An FBI investigation into alleged Israeli espionage against the United States and the possibility a pro-Israel lobby group was involved in passing classified U.S data to Tel Aviv has intensified because a confessed Pentagon spy has stopped cooperating with federal law enforcement officials, U.S. government sources said.
Larry Franklin, a Pentagon analyst in the Near East and South Asia office who worked for the Defense Department's Office of Special Plans confessed last August to federal agents he had held meetings with a contact from the Israeli government during which he passed a highly classified document on U.S. policy toward Iran, these sources said. The document advocated support for Iranian dissidents, covert actions to destabilize the Iranian government, arming opponents of the Islamic regime, propaganda broadcasts into Iran, and other programs, these sources said.
The FBI was also interested in finding out if Franklin was involved or could name any Pentagon colleagues who were involved in passing to Israel certain data about National Security Agency intercepts, these sources said.
Franklin was caught quite by accident last summer as part of a larger investigation, these sources said.
In 2001, the FBI discovered new, "massive" Israeli spying operations in the East Coast, including New York and New Jersey, said one former senior U.S. government official. The FBI began intensive surveillance on certain Israeli diplomats and other suspects and was videotaping Naor Gilon, chief of political affairs at the Israeli Embassy in Washington, who was having lunch at a Washington hotel with two lobbyists from the American Israel Public Affairs Committee lobby group. Federal law enforcement officials said they were floored when Franklin came up to their table and sat down.
The FBI confronted Franklin in August 2004, and there seemed to be progress on the case, but after Franklin hired Washington lawyer Plato Cacheris, Franklin's cooperation abruptly ceased, federal law enforcement officials said. The turnabout apparently infuriated the FBI, former federal law enforcement officials said. Franklin could not be reached for comment.
Vince Cannistraro, a former CIA counter-terrorism chief, who has good ties with law enforcement officials said, "The FBI was extremely displeased."
An FBI consultant told United Press International: "The FBI were hopping mad. The FBI had been kicked very hard in their macho. They are very, very macho."
On Dec. 1, FBI agents visited the AIPAC offices in Washington and seized the hard drives and files of Steven Rosen, director of research, and Keith Weissman, deputy director of foreign policy issues.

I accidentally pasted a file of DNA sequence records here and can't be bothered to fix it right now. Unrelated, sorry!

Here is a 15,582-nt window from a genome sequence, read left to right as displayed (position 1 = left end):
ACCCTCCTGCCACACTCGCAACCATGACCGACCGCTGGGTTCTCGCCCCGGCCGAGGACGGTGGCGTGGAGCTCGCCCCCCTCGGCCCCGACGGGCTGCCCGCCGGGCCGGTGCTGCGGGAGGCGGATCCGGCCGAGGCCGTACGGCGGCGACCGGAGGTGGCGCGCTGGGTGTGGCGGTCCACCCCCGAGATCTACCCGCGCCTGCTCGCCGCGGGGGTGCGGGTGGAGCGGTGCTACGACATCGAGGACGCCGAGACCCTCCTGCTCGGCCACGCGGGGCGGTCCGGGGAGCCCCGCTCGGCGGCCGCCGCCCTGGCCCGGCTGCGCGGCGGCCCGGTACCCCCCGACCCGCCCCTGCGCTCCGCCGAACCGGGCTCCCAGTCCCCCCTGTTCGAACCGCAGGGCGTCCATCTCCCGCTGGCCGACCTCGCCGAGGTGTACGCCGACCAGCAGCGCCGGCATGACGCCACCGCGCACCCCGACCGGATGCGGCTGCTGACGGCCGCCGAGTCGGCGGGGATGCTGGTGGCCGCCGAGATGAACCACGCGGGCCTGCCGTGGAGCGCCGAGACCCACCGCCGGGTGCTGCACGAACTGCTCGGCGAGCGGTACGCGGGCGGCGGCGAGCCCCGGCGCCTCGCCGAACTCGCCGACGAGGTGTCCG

The FBI also served subpoenas on AIPAC Executive Director Howard Kohr, Managing Director Richard Fishman, Communications Director Renee Rothstein, and Research Director Raphael Danziger.
All are suspected of having acted as "cut outs" or intermediaries who passed highly sensitive U.S. data from high-level Pentagon and administration officials to Israel, said one former federal law enforcement official.
One current FBI consultant said Rosen's name had first been given to the FBI in 1986, along with 70 possible incidents of Israeli espionage against the United States. No action was taken against him, this source said. Rosen's attorney did not return phone calls.
AIPAC has consistently denied any wrongdoing in the affair. In a public statement, the group said its continuing access to the White House and senior administration officials would be "inconceivable...if any shred of evidence of disloyalty oar even negligence on AIPAC's part" had been discovered.
At the time of Franklin's arrest, Israeli Ambassador Daniel Ayalon, repeated his government's denials, saying on CNN: "I can tell you here, very authoritatively, very categorically, Israel does not spy on the United States."
Another Israeli government statement referred to America as "a deeply cherished ally."
But a former federal law enforcement official said Israeli spying against the United States had been "widespread" for many years, and that during the Cold War, Israeli penetration of U.S. operations was second "only to the Soviet Union."
"Few people realize that the Israeli Counterintelligence Desk at the Bureau was second in size only to the CI Soviet desk," he said.
A former very senior CIA counterintelligence official told UPI that in 1998-99, the CIA discovered an Israeli couple, who were subcontracted to a U.S. phone company, were working for Mossad, the Israeli intelligence service.
"They did incredible damage -- they got incredibly sensitive data, including key words identifying individuals or projects," this source said, adding he himself gave the case to the FBI.
Perhaps the most notorious Israeli operation was the recruitment of Jonathan Jay Pollard, a former U.S. Navy analyst, who was convicted in U.S. federal court and sentenced to life in prison for selling military documents to Israel. UPI reported in 1987, quoting FBI officials, the FBI had traced stolen Pollard data up into the Eastern Bloc where it was traded in return for the Soviet Union raising the emigration of Soviet Jews to Israel.